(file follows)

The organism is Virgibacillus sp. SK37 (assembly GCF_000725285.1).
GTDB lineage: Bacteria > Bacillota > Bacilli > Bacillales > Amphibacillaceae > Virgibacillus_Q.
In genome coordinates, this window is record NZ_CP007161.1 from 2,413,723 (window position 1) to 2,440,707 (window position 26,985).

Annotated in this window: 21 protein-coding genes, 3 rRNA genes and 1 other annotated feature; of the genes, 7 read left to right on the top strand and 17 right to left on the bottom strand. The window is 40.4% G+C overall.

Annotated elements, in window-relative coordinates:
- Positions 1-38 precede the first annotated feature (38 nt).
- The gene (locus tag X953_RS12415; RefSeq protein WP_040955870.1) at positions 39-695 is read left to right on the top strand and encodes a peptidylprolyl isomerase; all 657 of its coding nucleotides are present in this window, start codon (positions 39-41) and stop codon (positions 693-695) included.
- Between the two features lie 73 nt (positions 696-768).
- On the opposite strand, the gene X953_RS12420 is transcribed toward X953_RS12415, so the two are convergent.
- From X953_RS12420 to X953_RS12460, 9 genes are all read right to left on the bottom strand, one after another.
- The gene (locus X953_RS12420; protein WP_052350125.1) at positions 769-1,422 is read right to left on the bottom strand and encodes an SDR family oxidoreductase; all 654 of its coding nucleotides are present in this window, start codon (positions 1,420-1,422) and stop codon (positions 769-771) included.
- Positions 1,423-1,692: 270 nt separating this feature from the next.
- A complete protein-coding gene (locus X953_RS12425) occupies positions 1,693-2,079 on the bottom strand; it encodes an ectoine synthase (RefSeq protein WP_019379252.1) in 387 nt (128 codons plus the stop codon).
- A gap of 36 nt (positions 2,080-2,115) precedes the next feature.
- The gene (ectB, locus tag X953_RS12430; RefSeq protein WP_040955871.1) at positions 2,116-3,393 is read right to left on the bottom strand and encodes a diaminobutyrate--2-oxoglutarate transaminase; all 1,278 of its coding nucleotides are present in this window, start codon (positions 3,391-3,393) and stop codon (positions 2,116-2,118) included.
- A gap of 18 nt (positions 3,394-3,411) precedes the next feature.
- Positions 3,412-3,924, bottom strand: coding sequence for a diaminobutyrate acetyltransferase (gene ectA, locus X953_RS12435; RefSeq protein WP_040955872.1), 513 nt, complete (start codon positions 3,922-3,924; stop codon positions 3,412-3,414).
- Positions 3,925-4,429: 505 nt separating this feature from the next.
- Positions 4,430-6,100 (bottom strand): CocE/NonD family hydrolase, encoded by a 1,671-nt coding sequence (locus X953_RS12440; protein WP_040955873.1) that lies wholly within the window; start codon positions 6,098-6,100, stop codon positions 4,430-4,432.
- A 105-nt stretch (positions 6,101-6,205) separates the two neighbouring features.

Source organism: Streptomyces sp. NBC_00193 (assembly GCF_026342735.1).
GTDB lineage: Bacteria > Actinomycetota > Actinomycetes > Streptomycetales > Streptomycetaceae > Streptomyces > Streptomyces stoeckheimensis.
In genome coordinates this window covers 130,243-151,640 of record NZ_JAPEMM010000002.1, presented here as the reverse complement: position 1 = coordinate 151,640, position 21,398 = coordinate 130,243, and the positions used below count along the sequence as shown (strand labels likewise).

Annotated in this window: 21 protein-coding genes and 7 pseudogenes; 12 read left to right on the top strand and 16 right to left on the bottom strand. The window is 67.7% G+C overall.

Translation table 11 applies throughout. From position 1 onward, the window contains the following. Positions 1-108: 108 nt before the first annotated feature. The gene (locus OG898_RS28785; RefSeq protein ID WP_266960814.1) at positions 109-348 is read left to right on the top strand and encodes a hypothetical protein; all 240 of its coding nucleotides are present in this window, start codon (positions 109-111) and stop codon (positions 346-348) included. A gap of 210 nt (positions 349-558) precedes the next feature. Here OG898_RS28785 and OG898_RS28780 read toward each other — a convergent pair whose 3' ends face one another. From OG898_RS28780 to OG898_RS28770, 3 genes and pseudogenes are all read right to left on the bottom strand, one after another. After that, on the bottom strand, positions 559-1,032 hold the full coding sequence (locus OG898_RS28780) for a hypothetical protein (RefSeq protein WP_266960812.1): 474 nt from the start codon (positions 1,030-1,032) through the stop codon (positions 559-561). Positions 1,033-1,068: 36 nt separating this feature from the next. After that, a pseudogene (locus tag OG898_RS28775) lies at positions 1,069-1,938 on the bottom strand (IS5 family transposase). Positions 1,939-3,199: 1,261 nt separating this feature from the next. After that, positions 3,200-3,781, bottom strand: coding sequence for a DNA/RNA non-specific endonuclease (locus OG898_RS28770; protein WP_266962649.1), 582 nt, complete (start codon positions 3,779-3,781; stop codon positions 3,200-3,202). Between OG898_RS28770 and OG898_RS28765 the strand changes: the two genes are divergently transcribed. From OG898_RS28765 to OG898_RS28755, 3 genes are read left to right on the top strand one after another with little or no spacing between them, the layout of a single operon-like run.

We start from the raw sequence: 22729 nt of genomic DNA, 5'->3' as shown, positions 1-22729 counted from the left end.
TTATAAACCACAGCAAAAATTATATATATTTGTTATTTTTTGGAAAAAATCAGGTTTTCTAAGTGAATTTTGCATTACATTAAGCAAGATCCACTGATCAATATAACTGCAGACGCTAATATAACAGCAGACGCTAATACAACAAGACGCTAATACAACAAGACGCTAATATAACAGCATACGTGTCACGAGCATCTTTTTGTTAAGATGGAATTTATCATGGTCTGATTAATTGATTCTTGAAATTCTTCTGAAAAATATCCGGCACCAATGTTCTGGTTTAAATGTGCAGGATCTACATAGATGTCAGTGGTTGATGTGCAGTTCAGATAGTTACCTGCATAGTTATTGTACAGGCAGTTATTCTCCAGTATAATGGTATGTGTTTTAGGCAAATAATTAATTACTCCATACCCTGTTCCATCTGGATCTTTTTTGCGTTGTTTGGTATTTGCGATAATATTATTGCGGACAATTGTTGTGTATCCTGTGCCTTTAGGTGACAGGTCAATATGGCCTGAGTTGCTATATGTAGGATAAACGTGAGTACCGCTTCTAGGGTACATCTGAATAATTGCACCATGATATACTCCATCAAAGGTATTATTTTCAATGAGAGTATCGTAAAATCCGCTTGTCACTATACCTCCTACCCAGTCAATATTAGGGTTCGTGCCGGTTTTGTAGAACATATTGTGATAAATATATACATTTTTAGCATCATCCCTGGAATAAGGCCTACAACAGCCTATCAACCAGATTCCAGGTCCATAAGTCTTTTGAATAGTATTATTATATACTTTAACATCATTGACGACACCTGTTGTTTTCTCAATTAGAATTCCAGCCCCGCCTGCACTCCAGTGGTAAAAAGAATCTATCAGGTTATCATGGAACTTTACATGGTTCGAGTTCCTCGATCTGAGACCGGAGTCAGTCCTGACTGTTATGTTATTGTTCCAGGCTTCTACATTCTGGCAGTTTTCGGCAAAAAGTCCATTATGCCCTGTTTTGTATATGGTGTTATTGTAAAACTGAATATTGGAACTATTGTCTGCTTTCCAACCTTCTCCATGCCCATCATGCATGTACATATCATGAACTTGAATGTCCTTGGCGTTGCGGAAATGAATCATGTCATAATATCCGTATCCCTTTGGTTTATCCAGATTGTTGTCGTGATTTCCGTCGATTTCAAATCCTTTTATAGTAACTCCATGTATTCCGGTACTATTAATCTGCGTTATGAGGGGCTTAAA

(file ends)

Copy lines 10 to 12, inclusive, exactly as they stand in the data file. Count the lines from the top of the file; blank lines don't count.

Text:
- From X953_RS12420 to X953_RS12460, 9 genes are all read right to left on the bottom strand, one after another.
- The gene (locus X953_RS12420; protein WP_052350125.1) at positions 769-1,422 is read right to left on the bottom strand and encodes an SDR family oxidoreductase; all 654 of its coding nucleotides are present in this window, start codon (positions 1,420-1,422) and stop codon (positions 769-771) included.
- Positions 1,423-1,692: 270 nt separating this feature from the next.